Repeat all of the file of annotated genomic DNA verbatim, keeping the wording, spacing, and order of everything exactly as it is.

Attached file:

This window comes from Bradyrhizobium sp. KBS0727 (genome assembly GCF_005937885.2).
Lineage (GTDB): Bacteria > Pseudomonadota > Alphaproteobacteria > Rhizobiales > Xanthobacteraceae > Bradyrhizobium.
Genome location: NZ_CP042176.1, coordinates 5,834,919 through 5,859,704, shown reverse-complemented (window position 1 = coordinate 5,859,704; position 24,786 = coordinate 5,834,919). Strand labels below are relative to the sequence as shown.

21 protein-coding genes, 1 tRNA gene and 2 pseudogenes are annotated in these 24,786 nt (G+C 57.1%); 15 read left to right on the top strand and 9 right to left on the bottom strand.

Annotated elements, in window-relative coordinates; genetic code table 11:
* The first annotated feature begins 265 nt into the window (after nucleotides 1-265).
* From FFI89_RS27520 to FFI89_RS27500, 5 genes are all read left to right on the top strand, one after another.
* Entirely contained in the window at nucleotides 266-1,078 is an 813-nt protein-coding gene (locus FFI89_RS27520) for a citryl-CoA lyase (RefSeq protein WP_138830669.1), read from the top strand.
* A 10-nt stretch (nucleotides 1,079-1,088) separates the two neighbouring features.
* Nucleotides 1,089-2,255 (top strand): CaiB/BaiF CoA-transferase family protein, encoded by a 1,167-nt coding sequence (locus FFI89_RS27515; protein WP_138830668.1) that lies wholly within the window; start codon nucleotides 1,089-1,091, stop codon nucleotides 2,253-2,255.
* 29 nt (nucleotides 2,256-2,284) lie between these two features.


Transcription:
This window comes from Bradyrhizobium sp. KBS0727 (genome assembly GCF_005937885.2).
Lineage (GTDB): Bacteria > Pseudomonadota > Alphaproteobacteria > Rhizobiales > Xanthobacteraceae > Bradyrhizobium.
Genome location: NZ_CP042176.1, coordinates 5,834,919 through 5,859,704, shown reverse-complemented (window position 1 = coordinate 5,859,704; position 24,786 = coordinate 5,834,919). Strand labels below are relative to the sequence as shown.

21 protein-coding genes, 1 tRNA gene and 2 pseudogenes are annotated in these 24,786 nt (G+C 57.1%); 15 read left to right on the top strand and 9 right to left on the bottom strand.

Annotated elements, in window-relative coordinates; genetic code table 11:
* The first annotated feature begins 265 nt into the window (after nucleotides 1-265).
* From FFI89_RS27520 to FFI89_RS27500, 5 genes are all read left to right on the top strand, one after another.
* Entirely contained in the window at nucleotides 266-1,078 is an 813-nt protein-coding gene (locus FFI89_RS27520) for a citryl-CoA lyase (RefSeq protein WP_138830669.1), read from the top strand.
* A 10-nt stretch (nucleotides 1,079-1,088) separates the two neighbouring features.
* Nucleotides 1,089-2,255 (top strand): CaiB/BaiF CoA-transferase family protein, encoded by a 1,167-nt coding sequence (locus FFI89_RS27515; protein WP_138830668.1) that lies wholly within the window; start codon nucleotides 1,089-1,091, stop codon nucleotides 2,253-2,255.
* 29 nt (nucleotides 2,256-2,284) lie between these two features.